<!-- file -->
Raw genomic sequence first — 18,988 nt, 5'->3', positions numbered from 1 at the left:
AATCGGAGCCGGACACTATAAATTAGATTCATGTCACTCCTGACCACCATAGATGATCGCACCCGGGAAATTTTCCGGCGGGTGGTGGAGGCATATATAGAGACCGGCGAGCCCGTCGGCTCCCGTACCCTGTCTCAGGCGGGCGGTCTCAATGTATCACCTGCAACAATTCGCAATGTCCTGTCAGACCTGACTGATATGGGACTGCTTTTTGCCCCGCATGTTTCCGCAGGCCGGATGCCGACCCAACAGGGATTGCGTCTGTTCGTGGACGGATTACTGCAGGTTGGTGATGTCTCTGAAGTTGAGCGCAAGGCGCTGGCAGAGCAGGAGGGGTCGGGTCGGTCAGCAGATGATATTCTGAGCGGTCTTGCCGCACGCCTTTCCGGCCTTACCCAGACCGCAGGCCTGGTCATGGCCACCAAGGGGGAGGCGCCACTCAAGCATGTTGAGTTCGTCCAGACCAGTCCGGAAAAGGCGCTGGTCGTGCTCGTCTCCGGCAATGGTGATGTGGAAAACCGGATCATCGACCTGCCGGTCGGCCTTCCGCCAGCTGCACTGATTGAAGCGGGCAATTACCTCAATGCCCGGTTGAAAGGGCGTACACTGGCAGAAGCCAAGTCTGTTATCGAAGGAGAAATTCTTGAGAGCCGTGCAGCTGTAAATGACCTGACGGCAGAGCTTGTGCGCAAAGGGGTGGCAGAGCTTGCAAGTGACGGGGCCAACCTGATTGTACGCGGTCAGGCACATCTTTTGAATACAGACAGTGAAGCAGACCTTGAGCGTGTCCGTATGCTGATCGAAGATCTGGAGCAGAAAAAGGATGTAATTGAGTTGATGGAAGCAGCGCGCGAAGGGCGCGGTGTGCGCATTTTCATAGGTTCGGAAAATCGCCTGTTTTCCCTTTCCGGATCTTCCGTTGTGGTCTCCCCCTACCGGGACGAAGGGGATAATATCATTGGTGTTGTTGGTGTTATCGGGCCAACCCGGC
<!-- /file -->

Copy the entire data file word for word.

Raw genomic sequence first — 18,988 nt, 5'->3', positions numbered from 1 at the left:
AATCGGAGCCGGACACTATAAATTAGATTCATGTCACTCCTGACCACCATAGATGATCGCACCCGGGAAATTTTCCGGCGGGTGGTGGAGGCATATATAGAGACCGGCGAGCCCGTCGGCTCCCGTACCCTGTCTCAGGCGGGCGGTCTCAATGTATCACCTGCAACAATTCGCAATGTCCTGTCAGACCTGACTGATATGGGACTGCTTTTTGCCCCGCATGTTTCCGCAGGCCGGATGCCGACCCAACAGGGATTGCGTCTGTTCGTGGACGGATTACTGCAGGTTGGTGATGTCTCTGAAGTTGAGCGCAAGGCGCTGGCAGAGCAGGAGGGGTCGGGTCGGTCAGCAGATGATATTCTGAGCGGTCTTGCCGCACGCCTTTCCGGCCTTACCCAGACCGCAGGCCTGGTCATGGCCACCAAGGGGGAGGCGCCACTCAAGCATGTTGAGTTCGTCCAGACCAGTCCGGAAAAGGCGCTGGTCGTGCTCGTCTCCGGCAATGGTGATGTGGAAAACCGGATCATCGACCTGCCGGTCGGCCTTCCGCCAGCTGCACTGATTGAAGCGGGCAATTACCTCAATGCCCGGTTGAAAGGGCGTACACTGGCAGAAGCCAAGTCTGTTATCGAAGGAGAAATTCTTGAGAGCCGTGCAGCTGTAAATGACCTGACGGCAGAGCTTGTGCGCAAAGGGGTGGCAGAGCTTGCAAGTGACGGGGCCAACCTGATTGTACGCGGTCAGGCACATCTTTTGAATACAGACAGTGAAGCAGACCTTGAGCGTGTCCGTATGCTGATCGAAGATCTGGAGCAGAAAAAGGATGTAATTGAGTTGATGGAAGCAGCGCGCGAAGGGCGCGGTGTGCGCATTTTCATAGGTTCGGAAAATCGCCTGTTTTCCCTTTCCGGATCTTCCGTTGTGGTCTCCCCCTACCGGGACGAAGGGGATAATATCATTGGTGTTGTTGGTGTTATCGGGCCAACCCGGC